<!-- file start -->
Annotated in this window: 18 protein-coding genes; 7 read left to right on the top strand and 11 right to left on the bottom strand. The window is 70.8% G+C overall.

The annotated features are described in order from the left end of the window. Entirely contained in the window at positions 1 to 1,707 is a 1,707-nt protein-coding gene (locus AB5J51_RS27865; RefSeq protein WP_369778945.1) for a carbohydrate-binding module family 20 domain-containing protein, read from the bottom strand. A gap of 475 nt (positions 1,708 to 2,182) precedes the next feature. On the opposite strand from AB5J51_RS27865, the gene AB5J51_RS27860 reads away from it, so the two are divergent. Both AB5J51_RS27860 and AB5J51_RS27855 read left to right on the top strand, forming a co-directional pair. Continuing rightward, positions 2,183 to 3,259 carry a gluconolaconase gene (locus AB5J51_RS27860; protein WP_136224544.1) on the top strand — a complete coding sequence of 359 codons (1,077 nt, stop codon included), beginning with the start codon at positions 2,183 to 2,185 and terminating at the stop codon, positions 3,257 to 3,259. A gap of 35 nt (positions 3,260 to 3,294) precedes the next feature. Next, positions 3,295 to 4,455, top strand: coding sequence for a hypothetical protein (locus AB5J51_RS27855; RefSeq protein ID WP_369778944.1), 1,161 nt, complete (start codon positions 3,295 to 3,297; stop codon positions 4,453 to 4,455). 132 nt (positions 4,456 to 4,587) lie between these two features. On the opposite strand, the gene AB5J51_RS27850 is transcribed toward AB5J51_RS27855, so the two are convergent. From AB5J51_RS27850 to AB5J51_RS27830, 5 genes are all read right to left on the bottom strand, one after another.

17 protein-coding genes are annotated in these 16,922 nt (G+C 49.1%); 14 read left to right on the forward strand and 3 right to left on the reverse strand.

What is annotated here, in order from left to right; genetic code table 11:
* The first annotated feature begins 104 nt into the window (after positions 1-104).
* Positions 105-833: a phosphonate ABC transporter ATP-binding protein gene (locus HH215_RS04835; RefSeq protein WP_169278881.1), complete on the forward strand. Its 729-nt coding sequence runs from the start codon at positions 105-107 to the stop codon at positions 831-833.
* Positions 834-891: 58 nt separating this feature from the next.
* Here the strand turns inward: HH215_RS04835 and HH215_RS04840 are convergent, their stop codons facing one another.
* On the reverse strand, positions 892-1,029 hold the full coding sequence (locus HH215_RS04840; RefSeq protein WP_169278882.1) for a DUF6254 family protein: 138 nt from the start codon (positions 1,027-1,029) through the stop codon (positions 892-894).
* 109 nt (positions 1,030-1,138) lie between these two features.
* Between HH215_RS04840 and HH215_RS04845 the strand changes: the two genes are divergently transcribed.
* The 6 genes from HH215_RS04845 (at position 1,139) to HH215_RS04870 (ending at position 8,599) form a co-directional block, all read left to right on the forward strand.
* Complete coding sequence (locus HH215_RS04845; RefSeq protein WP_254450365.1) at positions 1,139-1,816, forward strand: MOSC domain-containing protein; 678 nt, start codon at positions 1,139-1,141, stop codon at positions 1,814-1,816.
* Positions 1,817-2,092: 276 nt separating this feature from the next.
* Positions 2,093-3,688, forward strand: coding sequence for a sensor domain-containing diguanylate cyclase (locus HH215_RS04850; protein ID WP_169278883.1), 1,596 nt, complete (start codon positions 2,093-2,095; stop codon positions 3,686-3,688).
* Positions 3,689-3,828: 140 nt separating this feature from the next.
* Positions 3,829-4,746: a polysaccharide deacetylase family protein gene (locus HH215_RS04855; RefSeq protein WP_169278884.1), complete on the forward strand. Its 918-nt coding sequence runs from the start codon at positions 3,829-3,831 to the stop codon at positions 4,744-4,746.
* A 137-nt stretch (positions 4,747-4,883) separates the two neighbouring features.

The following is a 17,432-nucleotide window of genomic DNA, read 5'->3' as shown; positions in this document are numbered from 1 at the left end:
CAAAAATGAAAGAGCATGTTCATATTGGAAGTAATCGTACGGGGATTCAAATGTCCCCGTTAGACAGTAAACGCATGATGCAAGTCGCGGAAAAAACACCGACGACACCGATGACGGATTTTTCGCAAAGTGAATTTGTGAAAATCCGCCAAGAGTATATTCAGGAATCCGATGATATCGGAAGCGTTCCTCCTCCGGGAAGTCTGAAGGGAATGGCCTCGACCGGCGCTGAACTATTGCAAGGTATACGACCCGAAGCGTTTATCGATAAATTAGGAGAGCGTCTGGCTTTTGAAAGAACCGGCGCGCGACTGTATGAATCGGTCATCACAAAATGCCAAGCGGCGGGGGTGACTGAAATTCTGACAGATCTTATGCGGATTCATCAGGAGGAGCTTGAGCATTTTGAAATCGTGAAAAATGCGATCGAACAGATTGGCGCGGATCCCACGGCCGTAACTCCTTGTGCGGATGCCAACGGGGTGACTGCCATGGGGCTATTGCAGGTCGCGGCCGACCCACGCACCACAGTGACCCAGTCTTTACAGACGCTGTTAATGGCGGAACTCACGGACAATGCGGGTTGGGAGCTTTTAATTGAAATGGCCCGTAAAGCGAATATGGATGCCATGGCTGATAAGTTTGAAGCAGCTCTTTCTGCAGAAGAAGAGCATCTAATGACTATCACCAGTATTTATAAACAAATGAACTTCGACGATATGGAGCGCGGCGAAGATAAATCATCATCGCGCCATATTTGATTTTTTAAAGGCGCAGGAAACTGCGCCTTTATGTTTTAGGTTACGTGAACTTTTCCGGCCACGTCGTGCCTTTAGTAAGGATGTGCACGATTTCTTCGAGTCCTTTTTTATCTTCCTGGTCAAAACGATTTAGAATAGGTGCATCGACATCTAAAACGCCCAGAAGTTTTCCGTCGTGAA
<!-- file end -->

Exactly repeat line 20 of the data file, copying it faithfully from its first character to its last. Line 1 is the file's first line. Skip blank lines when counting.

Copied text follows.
CAAAAATGAAAGAGCATGTTCATATTGGAAGTAATCGTACGGGGATTCAAATGTCCCCGTTAGACAGTAAACGCATGATGCAAGTCGCGGAAAAAACACCGACGACACCGATGACGGATTTTTCGCAAAGTGAATTTGTGAAAATCCGCCAAGAGTATATTCAGGAATCCGATGATATCGGAAGCGTTCCTCCTCCGGGAAGTCTGAAGGGAATGGCCTCGACCGGCGCTGAACTATTGCAAGGTATACGACCCGAAGCGTTTATCGATAAATTAGGAGAGCGTCTGGCTTTTGAAAGAACCGGCGCGCGACTGTATGAATCGGTCATCACAAAATGCCAAGCGGCGGGGGTGACTGAAATTCTGACAGATCTTATGCGGATTCATCAGGAGGAGCTTGAGCATTTTGAAATCGTGAAAAATGCGATCGAACAGATTGGCGCGGATCCCACGGCCGTAACTCCTTGTGCGGATGCCAACGGGGTGACTGCCATGGGGCTATTGCAGGTCGCGGCCGACCCACGCACCACAGTGACCCAGTCTTTACAGACGCTGTTAATGGCGGAACTCACGGACAATGCGGGTTGGGAGCTTTTAATTGAAATGGCCCGTAAAGCGAATATGGATGCCATGGCTGATAAGTTTGAAGCAGCTCTTTCTGCAGAAGAAGAGCATCTAATGACTATCACCAGTATTTATAAACAAATGAACTTCGACGATATGGAGCGCGGCGAAGATAAATCATCATCGCGCCATATTTGATTTTTTAAAGGCGCAGGAAACTGCGCCTTTATGTTTTAGGTTACGTGAACTTTTCCGGCCACGTCGTGCCTTTAGTAAGGATGTGCACGATTTCTTCGAGTCCTTTTTTATCTTCCTGGTCAAAACGATTTAGAATAGGTGCATCGACATCTAAAACGCCCAGAAGTTTTCCGTCGTGAA